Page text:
Field Reportings from Issue #12
WHITHER WHISKEYTOWN? Raleigh, N.C., band Whiskeytown has undergone yet another lineup change in the aftermath of a fight at a show in Kansas City in late September. Guitarist Phil Wandscher, drummer Steve Terry and bassist Chris Laney are no longer in the band; “We were put on the RV and sent back home” after the Kansas City show, says Wandscher. Leader Ryan Adams and fiddler Caitlin Cary played the final three dates of the tour as a duo (the Nashville show is reviewed on page 25). Multi-instrumentalist Mike Daly, who had been touring with the band since the release of Strangers Almanac this summer, rejoined the group when the tour resumed on the East Coast in mid-October, along with new members Ed “Fromohio” Crawford (formerly of Firehose) on guitar, Jennifer Snyder on bass and original drummer Skillet Gilmore. Adams and Wandscher — the only members whose names are actually on Whiskeytown’s record contract with Geffen — had stuck together through a near-breakup of the band in the fall of ’96, but Adams says their relationship had recently deteriorated to the point where “fistfights started happening….
There isn’t like any really great story behind what happened; it was just that there was gonna come a day when I didn’t wanna deal with Phil anymore. And that day came….
People just have problems being in bands, and one of them is it’s just really hard for us to get along; it always has been. I suppose it’s everybody’s fault.”
SCATTERINGS: Warner Bros. affiliate Sire and Austin independent label Watermelon finally sealed a long-rumored agreement in September. The first joint release by the two labels is the Derailers’ Reverb Deluxe, which was originally due out in July on Watermelon but now will be released by Watermelon/Sire on November 18….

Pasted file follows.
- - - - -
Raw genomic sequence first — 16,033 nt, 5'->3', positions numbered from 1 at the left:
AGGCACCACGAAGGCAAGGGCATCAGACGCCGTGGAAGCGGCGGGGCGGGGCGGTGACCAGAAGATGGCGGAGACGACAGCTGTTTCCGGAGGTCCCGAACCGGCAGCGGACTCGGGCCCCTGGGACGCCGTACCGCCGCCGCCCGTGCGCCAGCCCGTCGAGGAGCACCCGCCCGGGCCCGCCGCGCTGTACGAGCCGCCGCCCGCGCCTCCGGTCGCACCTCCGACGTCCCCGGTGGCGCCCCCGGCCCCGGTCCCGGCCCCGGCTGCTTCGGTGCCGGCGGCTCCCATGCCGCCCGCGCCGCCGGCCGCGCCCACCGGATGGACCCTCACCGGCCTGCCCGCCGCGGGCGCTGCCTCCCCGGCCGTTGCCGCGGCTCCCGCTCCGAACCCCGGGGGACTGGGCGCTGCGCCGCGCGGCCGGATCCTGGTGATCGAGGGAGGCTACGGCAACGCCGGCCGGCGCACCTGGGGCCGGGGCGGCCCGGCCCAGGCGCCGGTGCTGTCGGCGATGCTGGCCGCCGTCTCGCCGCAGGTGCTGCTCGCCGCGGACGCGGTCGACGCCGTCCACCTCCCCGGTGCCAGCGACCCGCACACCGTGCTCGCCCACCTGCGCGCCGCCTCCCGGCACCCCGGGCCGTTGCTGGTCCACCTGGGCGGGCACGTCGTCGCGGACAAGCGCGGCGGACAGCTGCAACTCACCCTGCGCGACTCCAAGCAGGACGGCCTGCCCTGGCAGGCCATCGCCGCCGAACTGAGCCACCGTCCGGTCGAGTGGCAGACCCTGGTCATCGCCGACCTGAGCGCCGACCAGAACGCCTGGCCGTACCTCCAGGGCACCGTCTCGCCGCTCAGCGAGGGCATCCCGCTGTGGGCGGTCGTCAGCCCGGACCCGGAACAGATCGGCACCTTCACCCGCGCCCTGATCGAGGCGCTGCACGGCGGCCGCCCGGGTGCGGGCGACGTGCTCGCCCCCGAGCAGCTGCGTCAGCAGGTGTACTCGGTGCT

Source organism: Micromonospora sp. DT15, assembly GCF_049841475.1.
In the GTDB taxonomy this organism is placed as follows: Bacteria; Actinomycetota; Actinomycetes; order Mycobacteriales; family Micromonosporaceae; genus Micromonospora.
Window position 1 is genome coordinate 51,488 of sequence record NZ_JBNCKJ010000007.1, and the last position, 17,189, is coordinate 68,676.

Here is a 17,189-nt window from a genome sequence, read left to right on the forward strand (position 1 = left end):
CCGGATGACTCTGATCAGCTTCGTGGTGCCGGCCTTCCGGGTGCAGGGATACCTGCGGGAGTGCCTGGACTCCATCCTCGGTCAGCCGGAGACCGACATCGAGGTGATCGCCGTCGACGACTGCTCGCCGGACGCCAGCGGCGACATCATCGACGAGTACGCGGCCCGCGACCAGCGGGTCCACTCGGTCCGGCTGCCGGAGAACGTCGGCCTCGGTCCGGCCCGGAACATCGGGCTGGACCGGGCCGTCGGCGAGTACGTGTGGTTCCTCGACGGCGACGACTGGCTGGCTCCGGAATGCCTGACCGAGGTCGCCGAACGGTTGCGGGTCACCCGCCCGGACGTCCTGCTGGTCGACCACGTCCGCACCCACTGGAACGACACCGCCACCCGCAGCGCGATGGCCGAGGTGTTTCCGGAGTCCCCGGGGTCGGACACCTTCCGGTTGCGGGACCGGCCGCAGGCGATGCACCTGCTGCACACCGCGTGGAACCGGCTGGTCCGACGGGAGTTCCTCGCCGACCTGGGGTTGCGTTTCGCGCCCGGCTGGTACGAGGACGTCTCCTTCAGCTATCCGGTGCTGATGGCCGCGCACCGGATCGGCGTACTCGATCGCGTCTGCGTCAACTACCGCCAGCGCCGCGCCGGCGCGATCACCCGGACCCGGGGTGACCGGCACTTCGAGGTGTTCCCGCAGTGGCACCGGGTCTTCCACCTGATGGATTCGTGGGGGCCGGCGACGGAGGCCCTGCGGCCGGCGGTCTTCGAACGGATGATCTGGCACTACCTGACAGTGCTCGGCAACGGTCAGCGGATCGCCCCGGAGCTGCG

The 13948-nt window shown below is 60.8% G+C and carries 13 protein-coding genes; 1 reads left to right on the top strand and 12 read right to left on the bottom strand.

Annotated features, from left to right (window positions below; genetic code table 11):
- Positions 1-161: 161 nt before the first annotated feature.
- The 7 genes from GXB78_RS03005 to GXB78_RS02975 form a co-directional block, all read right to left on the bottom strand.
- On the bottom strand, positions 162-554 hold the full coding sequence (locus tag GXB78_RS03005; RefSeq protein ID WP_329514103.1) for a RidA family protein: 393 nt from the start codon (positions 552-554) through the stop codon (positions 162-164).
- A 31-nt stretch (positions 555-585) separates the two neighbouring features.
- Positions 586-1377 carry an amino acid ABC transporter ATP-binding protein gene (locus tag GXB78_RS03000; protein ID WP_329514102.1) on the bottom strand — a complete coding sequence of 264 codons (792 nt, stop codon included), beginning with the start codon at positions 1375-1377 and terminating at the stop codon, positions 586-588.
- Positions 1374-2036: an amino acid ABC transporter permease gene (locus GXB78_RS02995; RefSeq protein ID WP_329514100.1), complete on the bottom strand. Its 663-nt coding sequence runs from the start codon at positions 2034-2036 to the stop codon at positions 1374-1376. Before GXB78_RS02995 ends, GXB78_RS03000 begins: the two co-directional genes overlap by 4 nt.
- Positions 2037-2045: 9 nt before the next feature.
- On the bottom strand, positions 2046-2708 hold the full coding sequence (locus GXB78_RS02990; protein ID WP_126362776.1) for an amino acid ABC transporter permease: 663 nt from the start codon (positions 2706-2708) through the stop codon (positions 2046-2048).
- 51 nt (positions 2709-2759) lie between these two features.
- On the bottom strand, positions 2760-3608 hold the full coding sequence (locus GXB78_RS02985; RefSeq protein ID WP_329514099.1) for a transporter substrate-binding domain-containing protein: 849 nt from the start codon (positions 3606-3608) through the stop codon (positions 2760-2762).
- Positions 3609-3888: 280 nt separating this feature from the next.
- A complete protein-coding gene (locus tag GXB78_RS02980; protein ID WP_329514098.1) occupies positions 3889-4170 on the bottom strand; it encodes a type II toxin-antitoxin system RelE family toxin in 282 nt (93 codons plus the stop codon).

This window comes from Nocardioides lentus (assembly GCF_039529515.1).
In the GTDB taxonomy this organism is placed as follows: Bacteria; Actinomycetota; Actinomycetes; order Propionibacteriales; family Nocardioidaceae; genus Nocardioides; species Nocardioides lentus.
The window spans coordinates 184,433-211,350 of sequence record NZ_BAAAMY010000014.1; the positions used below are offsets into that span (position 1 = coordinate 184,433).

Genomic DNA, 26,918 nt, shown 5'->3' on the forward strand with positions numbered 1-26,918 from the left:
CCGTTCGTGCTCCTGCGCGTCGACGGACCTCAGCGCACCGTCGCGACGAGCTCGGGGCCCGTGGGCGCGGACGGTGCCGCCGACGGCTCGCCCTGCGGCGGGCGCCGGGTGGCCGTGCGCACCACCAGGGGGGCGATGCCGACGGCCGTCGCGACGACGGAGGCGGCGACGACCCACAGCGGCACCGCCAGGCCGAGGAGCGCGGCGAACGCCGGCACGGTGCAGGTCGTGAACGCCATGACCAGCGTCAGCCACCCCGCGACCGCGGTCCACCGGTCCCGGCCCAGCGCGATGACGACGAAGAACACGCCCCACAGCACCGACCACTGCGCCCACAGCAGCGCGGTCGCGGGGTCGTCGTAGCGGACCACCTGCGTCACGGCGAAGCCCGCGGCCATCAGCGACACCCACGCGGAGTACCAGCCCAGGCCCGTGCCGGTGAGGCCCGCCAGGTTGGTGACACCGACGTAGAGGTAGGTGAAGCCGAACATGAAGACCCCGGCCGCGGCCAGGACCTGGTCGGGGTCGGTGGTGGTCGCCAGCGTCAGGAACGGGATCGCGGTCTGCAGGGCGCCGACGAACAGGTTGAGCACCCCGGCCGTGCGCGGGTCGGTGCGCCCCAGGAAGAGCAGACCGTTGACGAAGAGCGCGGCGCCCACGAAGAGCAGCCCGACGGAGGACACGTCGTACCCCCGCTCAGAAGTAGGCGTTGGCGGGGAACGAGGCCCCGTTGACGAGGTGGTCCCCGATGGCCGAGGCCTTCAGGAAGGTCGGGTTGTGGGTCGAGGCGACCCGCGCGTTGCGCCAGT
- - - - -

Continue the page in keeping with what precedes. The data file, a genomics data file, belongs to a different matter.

Also due out on November 18, this one on MCA Nashville, is the soundtrack to a new movie titled The Horse Whisperer. The record features the first new recording by the Flatlanders — the legendary early ’70s West Texas group that featured Joe Ely, Jimmie Dale Gilmore and Butch Hancock — in more than two decades. Other artists featured on the album include Iris DeMent, Steve Earle, Emmylou Harris, Don Walser, Gillian Welch and Lucinda Williams….
Setting up shop for a series of Sunday nights at the Saxon Pub in Austin recently was the Resentments, a rather intriguing supergroup of sorts: mainstream country singer Hal Ketchum, noted guitarist and producer Stephen Bruton, former True Believers axman Jon Dee Graham, and onetime Mavericks member David Holt. The kicker being that Ketchum was playing drums….
Folk-bluegrass guitarist and singer Doc Watson was one of eleven recipients of the prestigious National Medal of Arts for 1997, presented by president Clinton at the White House on September 29….
Last June’s Twangfest, a weekend gathering of alternative-country artists and fans (whoever they are) who subscribe to the “Postcard 2” internet mailing list, was enough of a success that Twangfest II is being planned for 1998. The event will be held June 5-6, 1998, once again at Off Broadway nightclub in St. Louis, Missouri. For more information, e-mail Kip Loui at: louicm@SLU.EDU
ALL THE FIXINS: A review of Blue Mountain’s Homegrown in ND #10 (July-Aug. ’97) erroneously stated that the album was recorded at a studio run by engineer Jeffrey Reed. Though Reed did co-produce and engineer the album, the studio (Route 1 Recording in Monticello, Miss.) is owned by Chris Hudson, cousin of Blue Mountain leader Cary Hudson and part-owner of Black Dog Records….
We flunked our North Carolina geography quiz in ND #11 (Sept.-Oct. ’97). A feature on Robbie Fulks listed his hometown as Creedmore, which is properly spelled Creedmoor. And an article on the Rand Ol’ Opry in the town of Liberty made mention of the state zoo in Asheville; the North Carolina state zoo is actually in Asheboro….
And, in the “correcting our corrections” department, last issue’s correction on a James McMurtry story in the previous issue which incorrectly credited a Rolling Stones song to John Mellencamp also slightly misspelled the name of said song, which is titled “Can’t You Hear Me Knocking” rather than “Can You Hear Me Knocking”.
In The Pines
Sept. 18-20, 1997